Thanks to Max’s efforts we have been introduced to a variety of interesting and attractive gift options to consider for this year’s holiday gift giving.
Today, let’s take a look at a different kind of holiday present. One that is no longer popular but that was once an even bigger deal, if you can believe, than Racing Possums. Really. Hope you get a bang out of it. snorf.
When I was a kid, boys especially were fascinated by all things Western. We watched Western movies and TV shows. We played cowboys and
Indians Native Americans. We vicariously punched cows even though they had done nothing to deserve an uppercut.
We dreamed of living on a ranch and bringing to hard justice those conniving outlaws who had the temerity to rob banks and insult Miss Kitty. Our spurs jingled and jangled. We tumbled along with the tumbling tumbleweed.
Mostly, we loved cap guns that made loud noises and emitted a little smoke when the trigger was pulled and the hammer struck a tiny charge of black powder on the red paper roll. I guarantee you that kids from this era can still recall the distinctive smell of the explosive powder as the small cap was fired.
We had six-shooters strapped to our negligible yet swaggering hips. Lever action rifles with iron sights. Perhaps a sly derringer of the type concealed under the vest of a shady gambling man. Of course there were exotic guns like the Winchester 1892 .44-40 that the Rifleman used or Steve McQueen’s famous Mares Leg. Oh yeah, from cross-draw holsters to the deadly Henry sharpshooter rifles, kids in the 60s loved all the many replicas.
The 60s toy guns were typically cast iron and were finely crafted, frequently made by the same companies that made the firearms they were modeled after. Realism was the goal, whether the manufacturer was trying to copy the cowboys’ favorite revolver, a machine gun or even a bazooka.
Along with Rock ‘Em-Sock ‘Em Robots, Chatty Cathy dolls, Mousetrap, Barbie and Etch-a-Sketch, toy guns were a huge gift item at Christmas (and now sell for a lot of money as collectibles.)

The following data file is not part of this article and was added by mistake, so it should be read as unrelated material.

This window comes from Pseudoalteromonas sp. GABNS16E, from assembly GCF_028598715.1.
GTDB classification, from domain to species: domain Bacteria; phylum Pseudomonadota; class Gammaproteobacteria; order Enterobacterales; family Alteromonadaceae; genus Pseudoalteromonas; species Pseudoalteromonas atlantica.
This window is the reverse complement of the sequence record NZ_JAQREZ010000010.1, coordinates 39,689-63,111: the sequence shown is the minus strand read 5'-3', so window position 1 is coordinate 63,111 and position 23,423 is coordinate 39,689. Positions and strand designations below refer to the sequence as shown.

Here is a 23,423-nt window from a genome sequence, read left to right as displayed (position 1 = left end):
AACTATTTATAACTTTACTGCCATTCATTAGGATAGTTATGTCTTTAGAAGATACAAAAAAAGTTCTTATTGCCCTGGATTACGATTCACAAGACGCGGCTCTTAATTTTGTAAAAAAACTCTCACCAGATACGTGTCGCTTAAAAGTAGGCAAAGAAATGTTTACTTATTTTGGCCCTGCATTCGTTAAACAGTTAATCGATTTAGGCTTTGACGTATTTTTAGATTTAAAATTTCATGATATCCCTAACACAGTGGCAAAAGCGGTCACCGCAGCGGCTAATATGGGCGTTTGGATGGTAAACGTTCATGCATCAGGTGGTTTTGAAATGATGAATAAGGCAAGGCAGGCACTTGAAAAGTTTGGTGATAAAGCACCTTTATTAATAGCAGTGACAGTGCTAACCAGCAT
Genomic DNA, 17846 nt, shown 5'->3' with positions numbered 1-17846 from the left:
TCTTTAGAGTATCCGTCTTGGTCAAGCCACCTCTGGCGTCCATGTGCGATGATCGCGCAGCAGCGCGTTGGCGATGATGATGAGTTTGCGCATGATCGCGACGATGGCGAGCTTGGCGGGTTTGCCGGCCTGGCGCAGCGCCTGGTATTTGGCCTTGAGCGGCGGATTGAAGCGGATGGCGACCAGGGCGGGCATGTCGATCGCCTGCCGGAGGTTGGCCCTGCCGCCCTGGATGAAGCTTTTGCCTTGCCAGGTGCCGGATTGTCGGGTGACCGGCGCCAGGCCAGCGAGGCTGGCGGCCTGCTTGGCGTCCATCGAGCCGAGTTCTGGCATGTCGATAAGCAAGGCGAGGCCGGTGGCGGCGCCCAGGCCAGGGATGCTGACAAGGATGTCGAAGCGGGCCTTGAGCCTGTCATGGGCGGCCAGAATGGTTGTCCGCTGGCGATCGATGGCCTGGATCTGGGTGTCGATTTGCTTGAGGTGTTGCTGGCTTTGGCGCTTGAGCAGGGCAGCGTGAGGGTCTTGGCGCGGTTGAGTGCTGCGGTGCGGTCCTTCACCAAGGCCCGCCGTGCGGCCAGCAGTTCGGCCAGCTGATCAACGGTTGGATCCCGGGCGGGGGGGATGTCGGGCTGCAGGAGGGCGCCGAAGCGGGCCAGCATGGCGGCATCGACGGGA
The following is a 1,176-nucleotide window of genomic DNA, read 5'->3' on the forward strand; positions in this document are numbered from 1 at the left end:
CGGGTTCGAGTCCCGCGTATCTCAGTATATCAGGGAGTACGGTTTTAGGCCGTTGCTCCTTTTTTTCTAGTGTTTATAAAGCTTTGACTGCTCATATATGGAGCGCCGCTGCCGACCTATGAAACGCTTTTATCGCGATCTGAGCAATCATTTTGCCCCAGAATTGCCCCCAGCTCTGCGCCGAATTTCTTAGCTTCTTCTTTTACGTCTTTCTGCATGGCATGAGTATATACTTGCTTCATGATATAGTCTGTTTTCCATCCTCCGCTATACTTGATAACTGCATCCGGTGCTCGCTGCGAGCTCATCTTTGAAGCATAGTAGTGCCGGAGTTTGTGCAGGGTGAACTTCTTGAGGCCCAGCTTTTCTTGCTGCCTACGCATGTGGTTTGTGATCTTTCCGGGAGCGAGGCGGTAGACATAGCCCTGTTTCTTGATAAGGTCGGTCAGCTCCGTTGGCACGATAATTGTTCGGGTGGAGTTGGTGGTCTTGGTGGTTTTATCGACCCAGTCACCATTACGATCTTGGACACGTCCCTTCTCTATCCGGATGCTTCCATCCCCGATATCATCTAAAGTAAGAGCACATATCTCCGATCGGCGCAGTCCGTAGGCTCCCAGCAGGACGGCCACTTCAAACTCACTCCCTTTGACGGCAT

Not so much these days, eh?
I suspect very few toy guns are being given out this holiday season. They’re pretty scarce at the local Walmart and Target, and ever since the big Giraffe at Toys ‘R Us got nailed by poachers, nobody dares ask where the guns are stocked for fear of having the store clerks call Security.
(I briefly considered giving our grandchildren a nice matching set of pearl-handled revolvers just to keep the spirit alive. Then I remembered that, as executor of our estate, their father gets to determine if the AJF and I ultimately end up in a nursing home, on an ice floe, or otherwise. I recalibrated my gift list. But I digress.)
In any case, the trope of cowboy as archetypical American hero has gone the way of the bison. Today, I think many parents would be horrified to see little Johnny playing outside, hiding behind rocks and – gasp! – shooting at pretend indigenous people with such realistic appearing playthings.
“He should be at Starbucks looking at proud TikTok dance routines like everybody else,” says Karen.
It’s tough to defend the notion of a “toy gun” in these times when school shootings and incidents of kids using guns to harm others seem to be happening all the time. Buy a toy gun? You may as well just buy the little guy a toy syringe and some toy heroin.
In 1989 there was a Federal study of whether police officers can rapidly differentiate toy guns, even those with orange tips as required by law, and real guns when under pressure. When confronted by actors holding toy guns, 96 percent of officers fired at the toy guns. Definitely no bueno. But toy guns are still readily available online.
A search for “toy guns” on Amazon yields thousands of results but almost all of the guns are bright and colorful futuristic “blasters” of the type in cartoons. Even when a more realistic option is offered the device is made so as to be easily differentiated from a real weapon. A search for “cap guns” is more problematical and some of the items are frankly too realistic for my taste. Your mileage may vary.
Perhaps it’s time for the toy gun to just saddle up and ride into sunset. I don’t know. We didn’t use to have these shootings, at least not on the current scale. Our society has changed so much, so fast it’s hard for an old fool like me to figure out what caused the changes and what happens next.
I’ll always harbor a fondness for the outdoor chases and adventures of my youth, the childhood hero worship of the (largely fictional) stoic cowboy and the hours and hours of fun with my cap guns. I feel a certain wistfulness that the current crop of young’uns will not have the now so socially incorrect experiences that I enjoyed as a little buckaroo.
On the other hand, I’ll never enjoy hanging around Starbucks and watching TikTok dances so maybe it all balances out.
Categories: The Dog From Rancho Cucaracha